Kaplan awards honour excellence in research
Written By: Richard Cairney and
2005-03-07A leader in carbohydrate science and an innovative economist are being honoured by the University of Alberta for their research efforts. Dr. David Bundle and Dr. Vic Adamowicz are being awarded the prestigious J. Gordin Kaplan Award for Excellence in Research.
Named for the U of A's first vice-president of research, the award is the highest honour the university bestows upon its own researchers.
Bundle has earned a reputation as one of the world's most renowned carbohydrate scientists. But he says the best thing he ever did was come to work as a postdoctoral fellow with the late Dr. Ray Lemieux, the pioneering chemist who revolutionized the field.
In 2000 Bundle and his colleagues published a remarkable paper in the prestigious journal Nature revealing their construction of the synthetic, so-called 'starfish' molecule. Named because of its physical appearance, the molecule was shown to bind itself to deadly toxins such as those produced by the strain of E. coli responsible for the water-borne poisoning and deaths in Walkerton, ON. The molecule's shape prevents the toxins from entering and destroying healthy cells. The molecule works like a muzzle on a dog, or a stick propping an alligator's mouth opened.
The approach is currently the only viable intravenous treatment to combat E.coli infections.
More recently, Bundle's research group has turned its attention to development of a vaccine against Candida albicans, a fungal pathogen that affects immunocompromised patients, all too often with fatal outcomes. In a paper published in the Journal of Biological Chemistry in 2001, Bundle's research team proved that, contrary to common thought, small synthesized Candida albicans cell wall fragments appear to be far more effective in evoking an immune response than larger fragments. Until then, many other research teams had been working on the assumption that larger fragments would be more effective.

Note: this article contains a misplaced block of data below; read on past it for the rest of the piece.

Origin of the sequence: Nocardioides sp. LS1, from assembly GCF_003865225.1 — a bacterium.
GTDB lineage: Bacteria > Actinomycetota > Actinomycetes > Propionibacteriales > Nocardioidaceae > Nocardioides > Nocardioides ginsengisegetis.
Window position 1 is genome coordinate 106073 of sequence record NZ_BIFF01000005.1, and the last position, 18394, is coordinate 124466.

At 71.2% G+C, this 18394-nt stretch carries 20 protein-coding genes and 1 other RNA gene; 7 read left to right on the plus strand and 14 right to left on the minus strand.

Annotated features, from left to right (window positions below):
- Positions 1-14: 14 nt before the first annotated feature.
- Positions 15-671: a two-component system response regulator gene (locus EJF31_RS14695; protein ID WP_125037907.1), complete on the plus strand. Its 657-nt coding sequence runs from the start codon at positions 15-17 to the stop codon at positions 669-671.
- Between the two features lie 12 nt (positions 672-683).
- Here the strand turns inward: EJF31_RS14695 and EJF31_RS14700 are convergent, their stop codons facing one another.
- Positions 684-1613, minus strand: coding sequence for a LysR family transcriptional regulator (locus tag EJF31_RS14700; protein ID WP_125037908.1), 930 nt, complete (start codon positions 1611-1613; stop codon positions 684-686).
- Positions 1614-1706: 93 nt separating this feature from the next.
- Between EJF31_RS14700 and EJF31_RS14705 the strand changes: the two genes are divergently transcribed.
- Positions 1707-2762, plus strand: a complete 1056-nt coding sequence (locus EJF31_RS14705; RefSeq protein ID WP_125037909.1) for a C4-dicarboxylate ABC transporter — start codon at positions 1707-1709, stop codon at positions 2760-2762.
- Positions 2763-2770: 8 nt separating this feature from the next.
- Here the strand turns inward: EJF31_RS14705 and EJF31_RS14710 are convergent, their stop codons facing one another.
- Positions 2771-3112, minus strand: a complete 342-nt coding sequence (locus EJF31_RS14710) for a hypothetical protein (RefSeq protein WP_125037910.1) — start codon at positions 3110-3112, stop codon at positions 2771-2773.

That discovery was another example of Bundle's tendency to work against conventional thinking and produce stunning results.
"That is probably true. I am a bit of a contrarian," he said. "I would say I tend not to follow every area. There is always the current flavour-of-the-year kind of research and I tend to avoid those like the plague because I have my interests and think they are sound and tend to stick to those."
Adamowicz, from the Department of Rural Economy, is often described as one of the world’s top environmental and resource economists. His work includes examining the cost to make such environmental changes by increasing pollution control or the cost of increased forest harvesting. But the even more challenging number to calculate in those examples would be the benefits of improved air quality or of enhanced forest recreation experiences – figures which are not usually priced in markets and need extra work to decipher.
By developing ways to combine different data sources to get more reliable measures, Adamowicz and his colleagues have become pioneers in this area, a field called environmental benefit valuation, and his work is now cited often in related literature and used throughout the world.
In the United States, for example, there is a policy framework that requires parties who damage the environment to compensate the public. Adamowicz’s techniques are included in the suite of tools used to calculate those compensation amounts and have been applied in several compensation cases.
“What makes me happy is that these techniques are now being used in other disciplines such as health economics or transportation research,” he said.
Both award recipients will be recognized at a public ceremony at the Timms Centre for the Arts March 8 at 3:30 p.m. The two will give presentations on their current research efforts.
This article originally appeared in Express News.